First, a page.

The town’s decision to close Edgemont House was made “out of an abundance of caution” relating to the virus, combined with the ongoing construction at the facility.
“Given the disruption that construction will cause anyway, we think this is the right decision to make,” the town said in a release.
Residents returning home from high-risk countries (China, Iran, Italy and South Korea) are being asked to stay home and self-monitor for 14 days. Two weeks ago, the Montclair Health Department had passively monitored a “few” residents who had returned from China. None contracted the virus. Local health departments are no longer being asked to do passive monitoring of travelers who are not ill, said director Sue Portuese.
“We are currently not monitoring any residents and do not know of any who have reported being ill or have been tested,” she saids.
Parker said during the March 4 Board of Education meeting that there had been early discussions about setting up off-site learning centers in the event of a school closure. Days on which students have access to home instruction services will be counted toward the 180-day requirement, according to the state DOE, but this applies only to a public health closing related to COVID-19, and not to any other type of closure.
On Friday, March 13, the schools will be closed while staff participate in professional development sessions on virtual learning, in the event a school closure related to COVID-19 is required.
Schools will only be closed if the New Jersey Department of Health or the local health officer issues a written directive to the school district.
Four New Jersey schools announced on Monday, March 9, that they would shut down for a day or two to allow staff to develop plans for continuing instruction during a shutdown.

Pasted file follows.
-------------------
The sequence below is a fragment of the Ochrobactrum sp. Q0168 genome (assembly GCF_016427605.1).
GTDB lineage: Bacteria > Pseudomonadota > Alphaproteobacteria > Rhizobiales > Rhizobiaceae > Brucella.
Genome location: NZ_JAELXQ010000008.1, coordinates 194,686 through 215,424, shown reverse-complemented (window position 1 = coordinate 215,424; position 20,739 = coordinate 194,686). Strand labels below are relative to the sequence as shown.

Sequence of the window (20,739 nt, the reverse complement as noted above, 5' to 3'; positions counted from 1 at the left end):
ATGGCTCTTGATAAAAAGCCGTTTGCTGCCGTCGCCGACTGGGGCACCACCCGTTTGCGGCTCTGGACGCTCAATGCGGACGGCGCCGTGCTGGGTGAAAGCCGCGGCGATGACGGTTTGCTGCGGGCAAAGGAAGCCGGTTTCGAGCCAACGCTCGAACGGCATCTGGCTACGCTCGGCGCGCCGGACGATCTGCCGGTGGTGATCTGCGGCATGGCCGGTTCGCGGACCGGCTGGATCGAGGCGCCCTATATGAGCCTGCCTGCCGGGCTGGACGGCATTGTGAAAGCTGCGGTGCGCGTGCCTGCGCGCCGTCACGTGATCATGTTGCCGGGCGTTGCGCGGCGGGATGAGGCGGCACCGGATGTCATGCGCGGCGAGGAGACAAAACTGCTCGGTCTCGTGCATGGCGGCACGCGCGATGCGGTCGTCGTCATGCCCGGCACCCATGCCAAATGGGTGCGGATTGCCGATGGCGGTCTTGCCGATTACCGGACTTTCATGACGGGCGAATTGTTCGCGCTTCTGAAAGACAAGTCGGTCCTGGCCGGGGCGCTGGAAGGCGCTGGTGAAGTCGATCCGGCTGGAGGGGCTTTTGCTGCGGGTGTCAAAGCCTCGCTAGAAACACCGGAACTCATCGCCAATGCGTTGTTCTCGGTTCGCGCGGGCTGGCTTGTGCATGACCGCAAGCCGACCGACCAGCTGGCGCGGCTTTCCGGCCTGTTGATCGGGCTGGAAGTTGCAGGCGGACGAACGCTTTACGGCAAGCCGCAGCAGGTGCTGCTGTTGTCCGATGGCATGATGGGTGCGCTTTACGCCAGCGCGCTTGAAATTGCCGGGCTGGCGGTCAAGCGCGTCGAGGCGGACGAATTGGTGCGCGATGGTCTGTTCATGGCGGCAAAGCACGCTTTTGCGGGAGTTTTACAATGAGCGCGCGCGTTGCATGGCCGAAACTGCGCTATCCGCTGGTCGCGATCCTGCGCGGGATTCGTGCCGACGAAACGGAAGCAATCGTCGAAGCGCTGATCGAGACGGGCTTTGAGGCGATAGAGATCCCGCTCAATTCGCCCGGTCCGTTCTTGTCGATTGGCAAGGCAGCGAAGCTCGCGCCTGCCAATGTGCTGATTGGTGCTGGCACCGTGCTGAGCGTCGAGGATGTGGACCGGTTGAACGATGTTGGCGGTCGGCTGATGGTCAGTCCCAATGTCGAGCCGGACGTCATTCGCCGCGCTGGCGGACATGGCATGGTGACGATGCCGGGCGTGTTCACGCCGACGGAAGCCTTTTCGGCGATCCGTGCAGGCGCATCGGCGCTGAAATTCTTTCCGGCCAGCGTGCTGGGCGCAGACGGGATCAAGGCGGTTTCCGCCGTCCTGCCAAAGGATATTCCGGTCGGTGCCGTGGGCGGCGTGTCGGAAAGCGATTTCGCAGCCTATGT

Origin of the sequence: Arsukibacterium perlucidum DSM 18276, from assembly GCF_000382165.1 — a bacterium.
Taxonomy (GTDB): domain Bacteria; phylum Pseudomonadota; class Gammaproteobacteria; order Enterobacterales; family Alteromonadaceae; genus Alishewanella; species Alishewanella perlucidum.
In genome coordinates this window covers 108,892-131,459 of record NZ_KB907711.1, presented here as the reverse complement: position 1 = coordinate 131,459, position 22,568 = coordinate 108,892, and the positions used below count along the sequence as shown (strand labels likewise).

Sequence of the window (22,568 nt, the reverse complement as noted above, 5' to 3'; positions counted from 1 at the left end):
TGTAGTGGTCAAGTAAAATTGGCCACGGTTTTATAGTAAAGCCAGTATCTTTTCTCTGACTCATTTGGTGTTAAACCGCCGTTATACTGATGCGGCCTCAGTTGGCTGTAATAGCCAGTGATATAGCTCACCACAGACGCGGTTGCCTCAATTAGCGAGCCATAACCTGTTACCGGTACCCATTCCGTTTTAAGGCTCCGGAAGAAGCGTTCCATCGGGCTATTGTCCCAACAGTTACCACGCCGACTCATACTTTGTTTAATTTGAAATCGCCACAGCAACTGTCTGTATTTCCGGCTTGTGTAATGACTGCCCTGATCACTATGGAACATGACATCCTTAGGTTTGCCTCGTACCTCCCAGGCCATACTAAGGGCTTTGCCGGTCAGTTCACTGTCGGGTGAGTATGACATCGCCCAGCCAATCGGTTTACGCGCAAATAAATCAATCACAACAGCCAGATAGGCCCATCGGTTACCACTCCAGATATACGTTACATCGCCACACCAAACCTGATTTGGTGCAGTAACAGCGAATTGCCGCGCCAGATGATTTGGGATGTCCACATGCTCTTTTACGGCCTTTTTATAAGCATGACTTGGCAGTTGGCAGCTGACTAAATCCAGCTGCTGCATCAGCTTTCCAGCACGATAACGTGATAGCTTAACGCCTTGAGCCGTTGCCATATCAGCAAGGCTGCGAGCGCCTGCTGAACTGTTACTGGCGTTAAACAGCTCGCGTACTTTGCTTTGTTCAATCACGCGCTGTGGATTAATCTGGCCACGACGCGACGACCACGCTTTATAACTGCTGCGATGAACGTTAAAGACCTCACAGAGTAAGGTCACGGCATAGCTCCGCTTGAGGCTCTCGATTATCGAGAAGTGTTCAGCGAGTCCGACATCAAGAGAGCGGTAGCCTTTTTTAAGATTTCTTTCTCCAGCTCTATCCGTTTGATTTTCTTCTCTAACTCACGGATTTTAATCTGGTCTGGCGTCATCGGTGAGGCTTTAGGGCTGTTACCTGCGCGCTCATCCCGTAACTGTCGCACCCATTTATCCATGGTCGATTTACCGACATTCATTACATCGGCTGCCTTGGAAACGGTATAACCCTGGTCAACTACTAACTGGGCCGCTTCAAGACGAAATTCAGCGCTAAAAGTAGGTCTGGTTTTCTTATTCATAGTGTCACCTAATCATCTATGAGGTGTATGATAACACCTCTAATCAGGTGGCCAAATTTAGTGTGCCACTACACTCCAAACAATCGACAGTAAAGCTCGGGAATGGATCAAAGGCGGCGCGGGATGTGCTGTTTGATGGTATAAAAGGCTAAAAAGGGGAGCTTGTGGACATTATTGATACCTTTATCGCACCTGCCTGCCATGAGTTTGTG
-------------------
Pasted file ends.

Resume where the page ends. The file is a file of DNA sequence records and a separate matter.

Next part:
The district also urged parents to update their contact information, and to make arrangements for any sick student to be picked up within a half-hour.
The guidance also advises school administrators to be aware of any stigma or bias associated with COVID-19.
“In this climate, fear and anxiety surrounding COVID-19 can lead to stigma toward Chinese, other Asian Americans, and the Jewish community,” the NJDOE said. “The NJDOE encourages all educators and members of the public to recommit to raising awareness of the deep educational and personal harm brought by stigma, bullying and harassment in our schools, and to spreading factual public health information without fear or stigmatization.”
On Tuesday, March 10, Montclair State University announced that it would be extending spring break through to March 22. Additionally, all classes, with the exception of certain studio and laboratory classes, will be held online through the end of the semester, according to MSU President Susan Cole.
Montclair State University has suspended all travel by employees and students to countries deemed Level 3 and 4 risk regions by the CDC, which includes China, Italy, South Korea and Iran. Students who have recently returned from those regions are asked to self-quarantine for 14 days after returning home. Cole said that there are currently only 11 students, who are returning from Italy, to whom the rule would apply.
After residents called New Jersey Consumer Affairs complaining about price gouging on various grocery items, the state also sent out representatives today to various stores throughout New Jersey to check for price gouging on cleaning supplies and hand sanitizers.
Additionally, Monday’s declaration triggers safeguards, such as prohibiting excessive price increases pursuant to New Jersey’s Consumer Fraud Act and the ability to waive certain procurement procedures to expedite the delivery of goods and services necessary for coronavirus preparedness and response efforts.
Officials continue to advise the best method to avoid the transferring of any virus is constant hand washing and considerate covering of coughs and sneezes.